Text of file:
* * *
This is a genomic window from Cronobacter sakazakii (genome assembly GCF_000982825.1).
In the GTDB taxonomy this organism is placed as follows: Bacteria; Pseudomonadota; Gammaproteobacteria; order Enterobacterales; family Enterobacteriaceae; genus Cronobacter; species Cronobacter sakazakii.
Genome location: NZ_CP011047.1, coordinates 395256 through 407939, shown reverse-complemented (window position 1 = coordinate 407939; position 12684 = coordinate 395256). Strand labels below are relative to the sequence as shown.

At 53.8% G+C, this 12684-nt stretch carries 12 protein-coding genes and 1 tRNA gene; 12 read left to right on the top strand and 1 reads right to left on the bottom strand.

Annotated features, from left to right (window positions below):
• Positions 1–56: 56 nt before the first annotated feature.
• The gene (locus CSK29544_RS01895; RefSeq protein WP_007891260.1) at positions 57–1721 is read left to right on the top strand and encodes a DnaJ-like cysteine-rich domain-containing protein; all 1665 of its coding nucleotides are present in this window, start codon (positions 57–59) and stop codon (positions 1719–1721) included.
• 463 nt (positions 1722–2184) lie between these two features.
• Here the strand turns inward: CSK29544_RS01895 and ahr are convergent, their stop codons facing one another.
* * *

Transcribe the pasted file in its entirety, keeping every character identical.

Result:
This is a genomic window from Cronobacter sakazakii (genome assembly GCF_000982825.1).
In the GTDB taxonomy this organism is placed as follows: Bacteria; Pseudomonadota; Gammaproteobacteria; order Enterobacterales; family Enterobacteriaceae; genus Cronobacter; species Cronobacter sakazakii.
Genome location: NZ_CP011047.1, coordinates 395256 through 407939, shown reverse-complemented (window position 1 = coordinate 407939; position 12684 = coordinate 395256). Strand labels below are relative to the sequence as shown.

At 53.8% G+C, this 12684-nt stretch carries 12 protein-coding genes and 1 tRNA gene; 12 read left to right on the top strand and 1 reads right to left on the bottom strand.

Annotated features, from left to right (window positions below):
• Positions 1–56: 56 nt before the first annotated feature.
• The gene (locus CSK29544_RS01895; RefSeq protein WP_007891260.1) at positions 57–1721 is read left to right on the top strand and encodes a DnaJ-like cysteine-rich domain-containing protein; all 1665 of its coding nucleotides are present in this window, start codon (positions 57–59) and stop codon (positions 1719–1721) included.
• 463 nt (positions 1722–2184) lie between these two features.
• Here the strand turns inward: CSK29544_RS01895 and ahr are convergent, their stop codons facing one another.